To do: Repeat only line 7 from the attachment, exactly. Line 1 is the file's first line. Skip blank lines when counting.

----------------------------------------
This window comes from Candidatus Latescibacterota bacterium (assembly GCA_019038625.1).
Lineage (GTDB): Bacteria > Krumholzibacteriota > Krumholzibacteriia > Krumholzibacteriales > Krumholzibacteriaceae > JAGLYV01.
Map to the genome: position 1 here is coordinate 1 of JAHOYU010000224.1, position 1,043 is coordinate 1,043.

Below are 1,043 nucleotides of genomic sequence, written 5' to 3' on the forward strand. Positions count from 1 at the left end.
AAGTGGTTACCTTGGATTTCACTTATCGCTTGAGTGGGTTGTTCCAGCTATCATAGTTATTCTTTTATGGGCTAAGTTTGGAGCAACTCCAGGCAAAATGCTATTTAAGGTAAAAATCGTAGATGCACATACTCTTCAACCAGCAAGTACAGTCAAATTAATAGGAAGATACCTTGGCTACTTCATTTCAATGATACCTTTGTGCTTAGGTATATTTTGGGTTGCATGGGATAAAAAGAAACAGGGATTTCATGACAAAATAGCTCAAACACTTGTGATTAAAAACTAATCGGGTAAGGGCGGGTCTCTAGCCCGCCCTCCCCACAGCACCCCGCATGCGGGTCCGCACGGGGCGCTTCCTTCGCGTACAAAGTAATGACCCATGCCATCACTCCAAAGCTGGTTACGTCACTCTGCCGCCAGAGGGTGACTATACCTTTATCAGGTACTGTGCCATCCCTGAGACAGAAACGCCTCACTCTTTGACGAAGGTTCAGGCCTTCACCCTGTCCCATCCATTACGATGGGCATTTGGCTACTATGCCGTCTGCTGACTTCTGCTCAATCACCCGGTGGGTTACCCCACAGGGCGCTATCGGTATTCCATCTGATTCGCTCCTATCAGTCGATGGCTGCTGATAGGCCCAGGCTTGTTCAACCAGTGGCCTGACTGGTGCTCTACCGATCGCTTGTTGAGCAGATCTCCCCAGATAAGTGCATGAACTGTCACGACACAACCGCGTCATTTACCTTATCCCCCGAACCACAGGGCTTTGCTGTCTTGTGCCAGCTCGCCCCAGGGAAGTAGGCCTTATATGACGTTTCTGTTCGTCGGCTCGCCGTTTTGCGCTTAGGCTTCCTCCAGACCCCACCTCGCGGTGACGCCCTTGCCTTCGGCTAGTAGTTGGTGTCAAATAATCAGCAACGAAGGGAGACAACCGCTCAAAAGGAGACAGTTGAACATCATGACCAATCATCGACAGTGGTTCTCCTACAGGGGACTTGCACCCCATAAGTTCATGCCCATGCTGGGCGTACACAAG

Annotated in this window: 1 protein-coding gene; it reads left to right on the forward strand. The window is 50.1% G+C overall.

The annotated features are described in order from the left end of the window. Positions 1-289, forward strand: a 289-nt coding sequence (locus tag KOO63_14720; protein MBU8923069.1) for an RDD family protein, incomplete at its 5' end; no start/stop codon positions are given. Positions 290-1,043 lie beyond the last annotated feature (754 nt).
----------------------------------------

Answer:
The annotated features are described in order from the left end of the window. Positions 1-289, forward strand: a 289-nt coding sequence (locus tag KOO63_14720; protein MBU8923069.1) for an RDD family protein, incomplete at its 5' end; no start/stop codon positions are given. Positions 290-1,043 lie beyond the last annotated feature (754 nt).